CARLSON: Senator Breaux is an outstanding man. I agree with that.

CARVILLE: We're going to continue that. You know, he wants universal health coverage. I hope we have him on here.

CARLSON: He's an outstanding man. Not all of his ideas are outstanding, but a great guy.


CARVILLE: Greatness.

CARLSON: Members of the Congressional Budget Office have declared that trillions of dollars that Congress was counting on spending over the rest of this decade just isn't going to be there. Those of you who noticed the recession September 11 and the ensuing war on terrorism probably could have guessed that. And as President Bush is found of saying, it wasn't really the government's money anyhow.

Last year he and Congress decided to let U.S. taxpayers keep a good part of it. Nonetheless, screams of where did our money go, and what are we going to spend now, echo throughout the land, including New York, from where we're joined by Democratic Congressman Charley Rangel and Republican Congressman Vito Fossella. Thanks for joining us. REP. CHARLES RANGEL (D), NEW YORK: Thank you. Good to be here.



CARVILLE: Congressman Fossella, why do you think the Clinton Administration was so much more fiscally responsible than this administration? What was it about President Clinton that he had this sort of sense that we ought to pay our bills, as opposed to what you guys are doing now?

REP. VITO FOSSELLA (R), NEW YORK: I would respectfully disagree with that. I think right now what we're seeing is evident that what's happened in the last couple of years and really amplified by what happened on September 11 with respect to the special appropriations and supplemental appropriations.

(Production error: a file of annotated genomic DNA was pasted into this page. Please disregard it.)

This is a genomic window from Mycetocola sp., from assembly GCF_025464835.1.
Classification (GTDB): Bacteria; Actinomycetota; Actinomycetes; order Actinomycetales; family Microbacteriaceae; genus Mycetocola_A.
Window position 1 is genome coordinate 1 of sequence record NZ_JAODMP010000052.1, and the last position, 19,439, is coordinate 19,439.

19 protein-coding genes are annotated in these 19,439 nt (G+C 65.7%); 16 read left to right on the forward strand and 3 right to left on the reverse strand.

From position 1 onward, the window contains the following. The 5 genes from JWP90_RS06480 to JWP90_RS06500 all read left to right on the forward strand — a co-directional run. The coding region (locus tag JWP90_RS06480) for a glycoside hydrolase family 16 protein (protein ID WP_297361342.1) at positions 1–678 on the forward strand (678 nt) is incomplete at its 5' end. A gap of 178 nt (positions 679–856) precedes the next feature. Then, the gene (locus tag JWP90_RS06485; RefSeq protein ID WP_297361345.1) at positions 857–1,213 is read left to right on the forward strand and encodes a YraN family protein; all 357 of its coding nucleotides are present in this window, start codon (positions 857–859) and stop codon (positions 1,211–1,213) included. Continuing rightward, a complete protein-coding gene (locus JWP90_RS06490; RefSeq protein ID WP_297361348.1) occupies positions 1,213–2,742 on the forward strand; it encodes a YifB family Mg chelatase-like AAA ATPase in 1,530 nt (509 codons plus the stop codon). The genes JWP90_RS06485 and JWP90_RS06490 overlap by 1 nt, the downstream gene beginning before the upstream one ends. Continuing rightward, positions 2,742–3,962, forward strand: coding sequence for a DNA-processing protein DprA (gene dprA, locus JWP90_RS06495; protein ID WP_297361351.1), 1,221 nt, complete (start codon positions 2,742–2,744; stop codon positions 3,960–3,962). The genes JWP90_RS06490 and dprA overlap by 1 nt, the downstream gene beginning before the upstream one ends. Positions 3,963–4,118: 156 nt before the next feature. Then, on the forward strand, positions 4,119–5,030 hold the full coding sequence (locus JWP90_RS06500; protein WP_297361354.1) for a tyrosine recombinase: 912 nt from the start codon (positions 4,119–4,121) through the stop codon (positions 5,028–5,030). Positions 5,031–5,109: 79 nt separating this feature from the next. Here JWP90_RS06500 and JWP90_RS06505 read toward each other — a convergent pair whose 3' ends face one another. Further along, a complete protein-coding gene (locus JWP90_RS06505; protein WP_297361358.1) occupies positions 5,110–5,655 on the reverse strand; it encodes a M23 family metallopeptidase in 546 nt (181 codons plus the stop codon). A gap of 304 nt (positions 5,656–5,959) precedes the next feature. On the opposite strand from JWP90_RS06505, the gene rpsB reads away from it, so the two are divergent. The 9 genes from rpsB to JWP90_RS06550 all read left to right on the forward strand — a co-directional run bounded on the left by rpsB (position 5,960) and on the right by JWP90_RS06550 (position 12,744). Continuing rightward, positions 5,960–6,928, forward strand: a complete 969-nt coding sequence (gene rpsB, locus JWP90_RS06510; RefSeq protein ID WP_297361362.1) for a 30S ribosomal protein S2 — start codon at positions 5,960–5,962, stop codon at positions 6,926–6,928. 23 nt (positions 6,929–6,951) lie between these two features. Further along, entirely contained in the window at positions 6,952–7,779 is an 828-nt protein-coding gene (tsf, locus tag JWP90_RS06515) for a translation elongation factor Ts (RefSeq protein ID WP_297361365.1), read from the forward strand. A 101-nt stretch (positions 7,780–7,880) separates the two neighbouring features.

Right now what we need to do is what I think the president wants to do and many members of Congress recognize, and that is to control spending to the extent possible, and let more Americans keep more of their hard-earned paychecks by reducing tax rates and accelerating the tax cuts that were implemented last year. If we want to grow our way out of this stall in the economy, that's the best way to do it.

There are those in Washington right now who just want to spend more. And I would venture to guess that most Americans out there want more incentives to save and invest, and don't want to see Congress respond with more unnecessary spending.

CARVILLE: So your solution is to increase the deficit even more. Let me read to you what President Bush said.

FOSSELLA: That's not my solution, but go ahead.

CARVILLE: Well, of course it is. Your solution is that, "I am mindful of what overspending can mean to interest rates or expectations of interest rates." So you want to add another trillion dollars?

FOSSELLA: No, what I would like to do, and you and I, I guess, respectfully disagree on this. I happen to believe in the American people and I believe when you provide them incentives by reducing tax rates across the board, you grow the economy, whether it's a small business owner or the guy who's working 40 or 50 hours a week.

Some families I know back on Staten Island or Brooklyn are working two and three jobs just to pay the rent. What I want to do is to allow them to keep a little more of their money, and when it comes to spending money in Washington, as there are a lot of folks who want to do, they want to spend more of it. I disagree with that, and I think the president is in accord with that.